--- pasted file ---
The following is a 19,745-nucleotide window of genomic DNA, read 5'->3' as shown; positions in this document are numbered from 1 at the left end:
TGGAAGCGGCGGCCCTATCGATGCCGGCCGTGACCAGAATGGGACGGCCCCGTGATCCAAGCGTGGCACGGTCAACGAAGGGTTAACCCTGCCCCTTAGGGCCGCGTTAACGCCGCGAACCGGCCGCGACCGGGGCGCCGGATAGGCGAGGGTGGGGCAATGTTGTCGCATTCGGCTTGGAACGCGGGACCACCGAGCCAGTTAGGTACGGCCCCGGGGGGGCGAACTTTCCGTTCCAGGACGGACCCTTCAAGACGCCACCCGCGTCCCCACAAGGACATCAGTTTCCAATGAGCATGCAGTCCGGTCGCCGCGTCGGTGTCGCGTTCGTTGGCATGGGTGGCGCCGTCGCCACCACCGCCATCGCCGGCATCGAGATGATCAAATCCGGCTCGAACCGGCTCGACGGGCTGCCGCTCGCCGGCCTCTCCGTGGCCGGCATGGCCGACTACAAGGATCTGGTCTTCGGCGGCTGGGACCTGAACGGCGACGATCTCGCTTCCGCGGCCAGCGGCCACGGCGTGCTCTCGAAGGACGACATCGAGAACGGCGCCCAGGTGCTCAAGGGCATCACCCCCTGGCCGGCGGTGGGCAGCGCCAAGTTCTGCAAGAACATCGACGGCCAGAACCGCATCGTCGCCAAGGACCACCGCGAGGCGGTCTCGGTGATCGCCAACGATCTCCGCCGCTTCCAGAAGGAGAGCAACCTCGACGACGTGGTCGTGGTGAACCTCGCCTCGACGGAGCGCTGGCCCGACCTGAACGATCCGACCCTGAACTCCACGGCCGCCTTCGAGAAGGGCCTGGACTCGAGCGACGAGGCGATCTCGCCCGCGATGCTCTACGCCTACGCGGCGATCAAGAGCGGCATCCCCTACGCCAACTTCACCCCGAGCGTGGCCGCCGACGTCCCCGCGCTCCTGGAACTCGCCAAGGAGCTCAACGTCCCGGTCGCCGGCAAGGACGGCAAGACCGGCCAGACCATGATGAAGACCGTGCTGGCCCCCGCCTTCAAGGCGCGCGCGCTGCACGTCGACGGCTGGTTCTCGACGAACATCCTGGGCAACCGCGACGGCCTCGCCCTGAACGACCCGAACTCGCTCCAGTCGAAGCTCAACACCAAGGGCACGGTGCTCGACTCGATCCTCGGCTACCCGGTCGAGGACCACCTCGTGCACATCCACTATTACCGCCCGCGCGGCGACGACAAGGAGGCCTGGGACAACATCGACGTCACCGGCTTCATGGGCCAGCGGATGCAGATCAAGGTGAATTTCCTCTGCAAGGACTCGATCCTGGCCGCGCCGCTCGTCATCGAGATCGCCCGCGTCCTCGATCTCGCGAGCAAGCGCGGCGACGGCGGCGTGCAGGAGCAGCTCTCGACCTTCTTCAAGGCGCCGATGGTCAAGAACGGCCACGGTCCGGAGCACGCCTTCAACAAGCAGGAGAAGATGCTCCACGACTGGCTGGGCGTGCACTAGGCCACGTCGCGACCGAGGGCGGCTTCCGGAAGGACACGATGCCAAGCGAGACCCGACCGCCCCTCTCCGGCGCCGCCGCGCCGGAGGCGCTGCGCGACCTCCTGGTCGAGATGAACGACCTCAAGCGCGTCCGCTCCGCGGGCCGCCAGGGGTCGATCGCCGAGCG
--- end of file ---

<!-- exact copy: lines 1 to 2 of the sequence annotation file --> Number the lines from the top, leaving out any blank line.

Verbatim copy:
The following is a 19,745-nucleotide window of genomic DNA, read 5'->3' as shown; positions in this document are numbered from 1 at the left end:
TGGAAGCGGCGGCCCTATCGATGCCGGCCGTGACCAGAATGGGACGGCCCCGTGATCCAAGCGTGGCACGGTCAACGAAGGGTTAACCCTGCCCCTTAGGGCCGCGTTAACGCCGCGAACCGGCCGCGACCGGGGCGCCGGATAGGCGAGGGTGGGGCAATGTTGTCGCATTCGGCTTGGAACGCGGGACCACCGAGCCAGTTAGGTACGGCCCCGGGGGGGCGAACTTTCCGTTCCAGGACGGACCCTTCAAGACGCCACCCGCGTCCCCACAAGGACATCAGTTTCCAATGAGCATGCAGTCCGGTCGCCGCGTCGGTGTCGCGTTCGTTGGCATGGGTGGCGCCGTCGCCACCACCGCCATCGCCGGCATCGAGATGATCAAATCCGGCTCGAACCGGCTCGACGGGCTGCCGCTCGCCGGCCTCTCCGTGGCCGGCATGGCCGACTACAAGGATCTGGTCTTCGGCGGCTGGGACCTGAACGGCGACGATCTCGCTTCCGCGGCCAGCGGCCACGGCGTGCTCTCGAAGGACGACATCGAGAACGGCGCCCAGGTGCTCAAGGGCATCACCCCCTGGCCGGCGGTGGGCAGCGCCAAGTTCTGCAAGAACATCGACGGCCAGAACCGCATCGTCGCCAAGGACCACCGCGAGGCGGTCTCGGTGATCGCCAACGATCTCCGCCGCTTCCAGAAGGAGAGCAACCTCGACGACGTGGTCGTGGTGAACCTCGCCTCGACGGAGCGCTGGCCCGACCTGAACGATCCGACCCTGAACTCCACGGCCGCCTTCGAGAAGGGCCTGGACTCGAGCGACGAGGCGATCTCGCCCGCGATGCTCTACGCCTACGCGGCGATCAAGAGCGGCATCCCCTACGCCAACTTCACCCCGAGCGTGGCCGCCGACGTCCCCGCGCTCCTGGAACTCGCCAAGGAGCTCAACGTCCCGGTCGCCGGCAAGGACGGCAAGACCGGCCAGACCATGATGAAGACCGTGCTGGCCCCCGCCTTCAAGGCGCGCGCGCTGCACGTCGACGGCTGGTTCTCGACGAACATCCTGGGCAACCGCGACGGCCTCGCCCTGAACGACCCGAACTCGCTCCAGTCGAAGCTCAACACCAAGGGCACGGTGCTCGACTCGATCCTCGGCTACCCGGTCGAGGACCACCTCGTGCACATCCACTATTACCGCCCGCGCGGCGACGACAAGGAGGCCTGGGACAACATCGACGTCACCGGCTTCATGGGCCAGCGGATGCAGATCAAGGTGAATTTCCTCTGCAAGGACTCGATCCTGGCCGCGCCGCTCGTCATCGAGATCGCCCGCGTCCTCGATCTCGCGAGCAAGCGCGGCGACGGCGGCGTGCAGGAGCAGCTCTCGACCTTCTTCAAGGCGCCGATGGTCAAGAACGGCCACGGTCCGGAGCACGCCTTCAACAAGCAGGAGAAGATGCTCCACGACTGGCTGGGCGTGCACTAGGCCACGTCGCGACCGAGGGCGGCTTCCGGAAGGACACGATGCCAAGCGAGACCCGACCGCCCCTCTCCGGCGCCGCCGCGCCGGAGGCGCTGCGCGACCTCCTGGTCGAGATGAACGACCTCAAGCGCGTCCGCTCCGCGGGCCGCCAGGGGTCGATCGCCGAGCG